Believe it or not, I have a friend who had never seen Phantom of the Opera at the Majestic on Broadway or anywhere else, for that matter. So, as I hadn’t seen it in 20 years, I accompanied him on a recent Thursday evening.
I’m sure you’ve seen it, or for whatever reason have vowed not to – ever – but I can’t resist reporting that I was stunned at the remarkable condition it’s in as it enters its – get this – 23rd consecutive year.
With all due and proper respect for the gifted Michael Crawford, Sarah Brightman and Steve Barton who created the three central roles, the current trio playing them now is absolutely first rate. John Cudia, Jennifer Hope Wills and Ryan Silverman playing the Phantom, Christine Daaé and Raoul are absolutely sensational.
Just as remarkable is the quality of the work of the rest of the company, which includes the unique George Lee Andrews, STILL playing Monsieur Andre, the co-manager of the opera company around which this tale unfolds.
The multi-Tony Award winning director Hal Prince is known to visit regularly and it shows. I talked briefly with Andrews after the show, and he, the consummate professional, still thoroughly enjoys his job and that joy clearly shines throughout the evening. His bio tells us that he is now in the Guinness Book of Records as the longest running actor ever in a Broadway show. That in itself is an achievement of some magnitude. Perhaps even more startling is that his performance is alive and fresh.
The Majestic was closed for a week some months ago so the sound system could be re-rigged, and it was such a pleasure to hear Andrew Lloyd Webber’s luscious non-stop score and Charles Hart’s appropriately operetta-ish lyrics delivered with clarity and, when needed, nuance and subtlety. A grateful Thursday night audience roared its approval, and it looks like the tag “Now and Forever” must now be taken from another Lloyd-Webber musical (Cats, which ran a mere 18 years) and passed on to its younger sibling, this marvelous Phantom.
For those of you who like to equivocate about what to see on your next venture to Broadway, hesitate no longer – pick up seats at the Majestic. You’re in for a major theatergoing treat.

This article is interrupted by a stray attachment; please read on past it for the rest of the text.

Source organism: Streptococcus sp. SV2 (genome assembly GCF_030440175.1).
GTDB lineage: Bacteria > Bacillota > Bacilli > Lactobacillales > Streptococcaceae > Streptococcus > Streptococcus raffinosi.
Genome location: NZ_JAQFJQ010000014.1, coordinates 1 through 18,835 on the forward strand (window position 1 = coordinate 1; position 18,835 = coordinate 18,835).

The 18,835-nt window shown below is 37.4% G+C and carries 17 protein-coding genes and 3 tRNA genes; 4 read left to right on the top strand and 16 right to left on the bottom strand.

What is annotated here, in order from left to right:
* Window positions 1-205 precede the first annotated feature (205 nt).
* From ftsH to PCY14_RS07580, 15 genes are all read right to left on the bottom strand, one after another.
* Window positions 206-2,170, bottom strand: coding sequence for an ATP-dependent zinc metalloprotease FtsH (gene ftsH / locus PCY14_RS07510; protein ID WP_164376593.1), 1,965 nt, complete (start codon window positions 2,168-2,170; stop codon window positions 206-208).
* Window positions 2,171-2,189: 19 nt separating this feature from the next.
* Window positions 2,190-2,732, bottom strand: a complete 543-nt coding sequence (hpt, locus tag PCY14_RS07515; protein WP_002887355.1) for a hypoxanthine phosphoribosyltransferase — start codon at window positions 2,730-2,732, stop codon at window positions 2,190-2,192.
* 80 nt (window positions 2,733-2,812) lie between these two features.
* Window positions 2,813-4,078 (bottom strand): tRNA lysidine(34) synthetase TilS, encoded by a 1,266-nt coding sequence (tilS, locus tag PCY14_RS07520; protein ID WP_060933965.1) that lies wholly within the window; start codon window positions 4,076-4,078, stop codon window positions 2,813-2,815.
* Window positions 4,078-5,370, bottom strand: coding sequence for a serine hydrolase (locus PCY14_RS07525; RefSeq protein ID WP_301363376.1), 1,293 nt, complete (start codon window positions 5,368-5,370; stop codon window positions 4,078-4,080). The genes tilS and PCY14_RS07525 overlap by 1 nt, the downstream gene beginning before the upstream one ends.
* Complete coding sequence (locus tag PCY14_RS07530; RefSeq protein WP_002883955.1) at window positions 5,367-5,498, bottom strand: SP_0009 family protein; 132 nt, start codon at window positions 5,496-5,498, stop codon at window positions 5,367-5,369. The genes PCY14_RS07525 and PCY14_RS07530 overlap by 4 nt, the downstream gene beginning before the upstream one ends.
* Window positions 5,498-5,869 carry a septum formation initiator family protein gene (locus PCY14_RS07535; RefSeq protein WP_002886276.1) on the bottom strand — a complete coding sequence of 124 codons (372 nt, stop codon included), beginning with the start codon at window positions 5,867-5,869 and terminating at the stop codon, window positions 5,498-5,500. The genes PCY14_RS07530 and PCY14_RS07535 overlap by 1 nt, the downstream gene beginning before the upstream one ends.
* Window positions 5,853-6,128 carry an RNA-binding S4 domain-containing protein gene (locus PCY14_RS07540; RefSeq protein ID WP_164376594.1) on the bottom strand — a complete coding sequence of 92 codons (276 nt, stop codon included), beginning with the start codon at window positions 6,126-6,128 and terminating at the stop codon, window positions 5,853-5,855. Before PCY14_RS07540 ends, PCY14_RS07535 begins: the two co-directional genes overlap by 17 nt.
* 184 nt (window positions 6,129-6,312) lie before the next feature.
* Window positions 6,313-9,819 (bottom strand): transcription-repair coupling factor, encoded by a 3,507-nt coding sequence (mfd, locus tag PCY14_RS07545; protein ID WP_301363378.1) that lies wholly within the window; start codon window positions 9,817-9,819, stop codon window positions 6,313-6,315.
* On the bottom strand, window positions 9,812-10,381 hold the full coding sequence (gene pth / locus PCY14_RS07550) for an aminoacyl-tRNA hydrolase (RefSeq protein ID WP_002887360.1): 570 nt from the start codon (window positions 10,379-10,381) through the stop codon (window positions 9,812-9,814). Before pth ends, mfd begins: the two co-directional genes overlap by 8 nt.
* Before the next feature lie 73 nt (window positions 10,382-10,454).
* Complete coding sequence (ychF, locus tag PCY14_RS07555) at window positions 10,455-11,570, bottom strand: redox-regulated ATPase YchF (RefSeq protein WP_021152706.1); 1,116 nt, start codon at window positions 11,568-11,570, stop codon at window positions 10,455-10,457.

I’ve known John Kander and Fred Ebb since before they knew each other. When I introduced Ebb to Kander’s work at a Wednesday matinée of A Family Affair (written with James and William Goldman) back in March of 1962, Ebb’s only produced work, Morning Sun (written with Paul Klein), had not yet opened. When it did, in 1963 at the Phoenix Theatre, it failed. I represented Kander and Ebb individually and as a team as agent during that twenty year slice of my life. Tommy Valando was their publisher, and it was in his office that they finally met face to face. Their decision to work together came about because the collaborators on their first projects had moved on, Klein to the world of business, the Goldman brothers to major careers as novelists, playwrights, librettists and screen writers (i.e. Butch Cassidy and the Sundance Kid, The Lion in Winter, Marathon Man, Follies). Kander and Ebb’s first collaboration was on an original musical book by Richard Morris called Golden Gate. It was never produced. But its score was so solid, it attracted producer Hal Prince enough to offer them his next project, which was Flora, the Red Menace. It failed, but Prince had faith in them and the day that Flora opened, he had them assigned to what would turn out to be Cabaret, which was a smash hit, and finally, after 10 years of struggle, their landmark collaboration was launched It’s now sixty six years since that first opening night, and their final collaboration opened March 11th at the Vineyard Theatre off/Broadway.
Fred Ebb passed away in 2004, and left behind four completed, or almost completed musical theatre pieces. One, Over and Over, based on Thornton Wilder’s The Skin of our Teeth, has played stock and regional productions,[Signature Theatre produced it in 1999] but has yet to find a New York management. Curtains enjoyed a year’s run on Broadway after a successful tryout at the Ahmanson in Los Angeles. The Visit was well received at the Goodman in Chicago, and at Signature Theatre in Washington, both starring Chita Rivera. John McMartin co-starred in Chicago, George Hearn played the role in D.C. It has yet to be seen in New York.
The final collaboration of this remarkable team of song writers is The Scottsboro Boys, written with a book by David Thompson and input from director/choreographer Susan Stroman. It’s now playing in New York and is a fitting conclusion to a lifetime of high quality work ranging from the looney tune showbiz life of Curtains through the merry makings of the septuagenarians in 70, Girls, 70 to the unrequited love story in The Happy Time. Their range was stupendous, continuing with the flavors of Bauhaus Germany in the pre-Hitler Cabaret, the mountains of Greece in Zorba , the smell of greasepaint in The Act and on and on. Steel Pier took us to Atlantic City during the dance marathon years of the 1930s to Chicago, set in the dingier side of the 1920s in that toddlin’ town, to an Argentine prison where two disparate characters learn much from each other while sharing a cell.